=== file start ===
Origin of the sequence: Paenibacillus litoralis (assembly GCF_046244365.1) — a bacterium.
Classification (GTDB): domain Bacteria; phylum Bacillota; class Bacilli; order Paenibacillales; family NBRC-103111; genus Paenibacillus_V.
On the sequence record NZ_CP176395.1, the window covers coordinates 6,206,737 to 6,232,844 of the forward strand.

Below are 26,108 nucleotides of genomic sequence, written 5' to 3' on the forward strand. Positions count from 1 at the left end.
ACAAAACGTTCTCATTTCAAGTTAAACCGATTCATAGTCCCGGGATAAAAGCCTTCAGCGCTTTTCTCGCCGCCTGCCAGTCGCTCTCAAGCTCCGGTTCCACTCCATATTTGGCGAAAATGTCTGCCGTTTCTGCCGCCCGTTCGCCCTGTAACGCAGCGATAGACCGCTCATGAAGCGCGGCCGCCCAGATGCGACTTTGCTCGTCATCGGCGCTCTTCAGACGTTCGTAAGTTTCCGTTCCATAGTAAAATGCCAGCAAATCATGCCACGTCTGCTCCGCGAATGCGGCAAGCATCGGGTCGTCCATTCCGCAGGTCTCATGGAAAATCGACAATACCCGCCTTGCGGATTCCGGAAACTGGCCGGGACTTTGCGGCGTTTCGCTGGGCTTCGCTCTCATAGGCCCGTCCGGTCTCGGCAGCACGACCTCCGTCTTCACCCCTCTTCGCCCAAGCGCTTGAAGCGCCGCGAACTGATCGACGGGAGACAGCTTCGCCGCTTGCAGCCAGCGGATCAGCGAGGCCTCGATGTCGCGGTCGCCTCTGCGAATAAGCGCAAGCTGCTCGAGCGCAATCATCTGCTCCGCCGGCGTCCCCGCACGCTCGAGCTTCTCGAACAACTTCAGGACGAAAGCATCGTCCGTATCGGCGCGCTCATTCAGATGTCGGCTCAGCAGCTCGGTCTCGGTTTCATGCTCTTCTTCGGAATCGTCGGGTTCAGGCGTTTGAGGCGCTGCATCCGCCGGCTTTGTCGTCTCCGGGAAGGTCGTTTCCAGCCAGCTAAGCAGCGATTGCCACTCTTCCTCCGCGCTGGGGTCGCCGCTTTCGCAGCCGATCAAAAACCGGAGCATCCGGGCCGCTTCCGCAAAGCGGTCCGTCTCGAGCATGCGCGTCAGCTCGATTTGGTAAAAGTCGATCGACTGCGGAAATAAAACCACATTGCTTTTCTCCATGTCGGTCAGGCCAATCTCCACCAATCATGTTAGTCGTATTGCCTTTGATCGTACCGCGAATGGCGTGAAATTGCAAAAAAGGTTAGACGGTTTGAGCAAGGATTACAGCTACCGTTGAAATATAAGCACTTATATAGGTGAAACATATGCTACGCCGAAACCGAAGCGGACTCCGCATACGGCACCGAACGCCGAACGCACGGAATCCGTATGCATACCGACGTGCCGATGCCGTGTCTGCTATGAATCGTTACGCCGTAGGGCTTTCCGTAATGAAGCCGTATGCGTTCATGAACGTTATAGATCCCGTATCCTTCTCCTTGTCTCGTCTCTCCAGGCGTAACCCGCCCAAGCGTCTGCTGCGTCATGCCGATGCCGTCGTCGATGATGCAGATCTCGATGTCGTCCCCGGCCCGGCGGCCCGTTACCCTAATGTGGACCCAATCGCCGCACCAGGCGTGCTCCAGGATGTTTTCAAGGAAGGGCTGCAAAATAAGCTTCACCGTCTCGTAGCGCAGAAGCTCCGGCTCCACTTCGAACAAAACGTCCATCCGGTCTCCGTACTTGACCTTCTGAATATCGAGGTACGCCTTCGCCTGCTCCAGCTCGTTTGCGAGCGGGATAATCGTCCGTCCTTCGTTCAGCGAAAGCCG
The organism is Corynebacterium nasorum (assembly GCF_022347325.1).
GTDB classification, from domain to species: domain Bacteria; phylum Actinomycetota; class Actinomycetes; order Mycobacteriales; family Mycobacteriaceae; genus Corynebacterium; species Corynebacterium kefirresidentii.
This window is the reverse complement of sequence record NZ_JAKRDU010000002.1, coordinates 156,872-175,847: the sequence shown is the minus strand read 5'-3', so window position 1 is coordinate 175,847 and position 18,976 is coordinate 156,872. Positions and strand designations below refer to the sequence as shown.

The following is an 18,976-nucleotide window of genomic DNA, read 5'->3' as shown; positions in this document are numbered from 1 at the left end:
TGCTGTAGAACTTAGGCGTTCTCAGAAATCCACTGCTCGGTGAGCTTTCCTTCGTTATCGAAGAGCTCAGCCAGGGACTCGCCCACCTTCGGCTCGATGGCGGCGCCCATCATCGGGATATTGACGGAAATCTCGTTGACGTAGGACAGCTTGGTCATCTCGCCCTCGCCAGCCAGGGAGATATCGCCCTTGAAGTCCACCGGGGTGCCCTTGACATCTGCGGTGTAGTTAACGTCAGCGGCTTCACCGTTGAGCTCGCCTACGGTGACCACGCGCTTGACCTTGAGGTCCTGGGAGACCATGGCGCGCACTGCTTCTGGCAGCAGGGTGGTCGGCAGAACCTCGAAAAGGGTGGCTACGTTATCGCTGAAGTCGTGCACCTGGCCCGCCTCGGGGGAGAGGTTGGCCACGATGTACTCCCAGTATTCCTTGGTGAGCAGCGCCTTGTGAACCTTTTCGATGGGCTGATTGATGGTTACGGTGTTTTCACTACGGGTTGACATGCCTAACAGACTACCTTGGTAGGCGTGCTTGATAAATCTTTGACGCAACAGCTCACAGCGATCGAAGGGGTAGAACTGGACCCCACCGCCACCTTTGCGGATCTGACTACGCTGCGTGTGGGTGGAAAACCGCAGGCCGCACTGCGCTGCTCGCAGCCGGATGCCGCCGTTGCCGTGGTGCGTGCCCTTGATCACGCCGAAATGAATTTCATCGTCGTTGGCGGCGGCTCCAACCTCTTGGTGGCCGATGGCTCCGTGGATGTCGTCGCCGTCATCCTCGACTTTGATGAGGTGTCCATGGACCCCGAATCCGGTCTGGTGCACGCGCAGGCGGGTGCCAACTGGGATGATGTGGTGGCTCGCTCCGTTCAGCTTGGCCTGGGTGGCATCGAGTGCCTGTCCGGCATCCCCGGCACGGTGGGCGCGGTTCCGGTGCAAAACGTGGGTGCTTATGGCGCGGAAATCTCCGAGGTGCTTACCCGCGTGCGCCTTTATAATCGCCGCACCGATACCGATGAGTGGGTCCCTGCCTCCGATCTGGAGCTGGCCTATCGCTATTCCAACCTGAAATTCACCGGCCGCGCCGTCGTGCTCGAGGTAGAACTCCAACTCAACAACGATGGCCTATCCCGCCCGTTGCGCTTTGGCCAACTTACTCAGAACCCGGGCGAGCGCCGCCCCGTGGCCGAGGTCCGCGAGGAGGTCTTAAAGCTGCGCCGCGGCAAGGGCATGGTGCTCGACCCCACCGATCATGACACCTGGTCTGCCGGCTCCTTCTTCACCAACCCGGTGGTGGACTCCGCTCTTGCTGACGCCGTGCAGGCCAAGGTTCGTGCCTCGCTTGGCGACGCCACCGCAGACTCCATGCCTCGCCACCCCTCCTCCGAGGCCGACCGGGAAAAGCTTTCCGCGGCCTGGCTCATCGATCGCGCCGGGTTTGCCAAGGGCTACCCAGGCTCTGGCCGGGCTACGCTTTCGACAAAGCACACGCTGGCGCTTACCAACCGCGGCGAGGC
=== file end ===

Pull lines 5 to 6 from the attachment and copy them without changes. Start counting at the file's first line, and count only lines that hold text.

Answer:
ACAAAACGTTCTCATTTCAAGTTAAACCGATTCATAGTCCCGGGATAAAAGCCTTCAGCGCTTTTCTCGCCGCCTGCCAGTCGCTCTCAAGCTCCGGTTCCACTCCATATTTGGCGAAAATGTCTGCCGTTTCTGCCGCCCGTTCGCCCTGTAACGCAGCGATAGACCGCTCATGAAGCGCGGCCGCCCAGATGCGACTTTGCTCGTCATCGGCGCTCTTCAGACGTTCGTAAGTTTCCGTTCCATAGTAAAATGCCAGCAAATCATGCCACGTCTGCTCCGCGAATGCGGCAAGCATCGGGTCGTCCATTCCGCAGGTCTCATGGAAAATCGACAATACCCGCCTTGCGGATTCCGGAAACTGGCCGGGACTTTGCGGCGTTTCGCTGGGCTTCGCTCTCATAGGCCCGTCCGGTCTCGGCAGCACGACCTCCGTCTTCACCCCTCTTCGCCCAAGCGCTTGAAGCGCCGCGAACTGATCGACGGGAGACAGCTTCGCCGCTTGCAGCCAGCGGATCAGCGAGGCCTCGATGTCGCGGTCGCCTCTGCGAATAAGCGCAAGCTGCTCGAGCGCAATCATCTGCTCCGCCGGCGTCCCCGCACGCTCGAGCTTCTCGAACAACTTCAGGACGAAAGCATCGTCCGTATCGGCGCGCTCATTCAGATGTCGGCTCAGCAGCTCGGTCTCGGTTTCATGCTCTTCTTCGGAATCGTCGGGTTCAGGCGTTTGAGGCGCTGCATCCGCCGGCTTTGTCGTCTCCGGGAAGGTCGTTTCCAGCCAGCTAAGCAGCGATTGCCACTCTTCCTCCGCGCTGGGGTCGCCGCTTTCGCAGCCGATCAAAAACCGGAGCATCCGGGCCGCTTCCGCAAAGCGGTCCGTCTCGAGCATGCGCGTCAGCTCGATTTGGTAAAAGTCGATCGACTGCGGAAATAAAACCACATTGCTTTTCTCCATGTCGGTCAGGCCAATCTCCACCAATCATGTTAGTCGTATTGCCTTTGATCGTACCGCGAATGGCGTGAAATTGCAAAAAAGGTTAGACGGTTTGAGCAAGGATTACAGCTACCGTTGAAATATAAGCACTTATATAGGTGAAACATATGCTACGCCGAAACCGAAGCGGACTCCGCATACGGCACCGAACGCCGAACGCACGGAATCCGTATGCATACCGACGTGCCGATGCCGTGTCTGCTATGAATCGTTACGCCGTAGGGCTTTCCGTAATGAAGCCGTATGCGTTCATGAACGTTATAGATCCCGTATCCTTCTCCTTGTCTCGTCTCTCCAGGCGTAACCCGCCCAAGCGTCTGCTGCGTCATGCCGATGCCGTCGTCGATGATGCAGATCTCGATGTCGTCCCCGGCCCGGCGGCCCGTTACCCTAATGTGGACCCAATCGCCGCACCAGGCGTGCTCCAGGATGTTTTCAAGGAAGGGCTGCAAAATAAGCTTCACCGTCTCGTAGCGCAGAAGCTCCGGCTCCACTTCGAACAAAACGTCCATCCGGTCTCCGTACTTGACCTTCTGAATATCGAGGTACGCCTTCGCCTGCTCCAGCTCGTTTGCGAGCGGGATAATCGTCCGTCCTTCGTTCAGCGAAAGCCG
The organism is Corynebacterium nasorum (assembly GCF_022347325.1).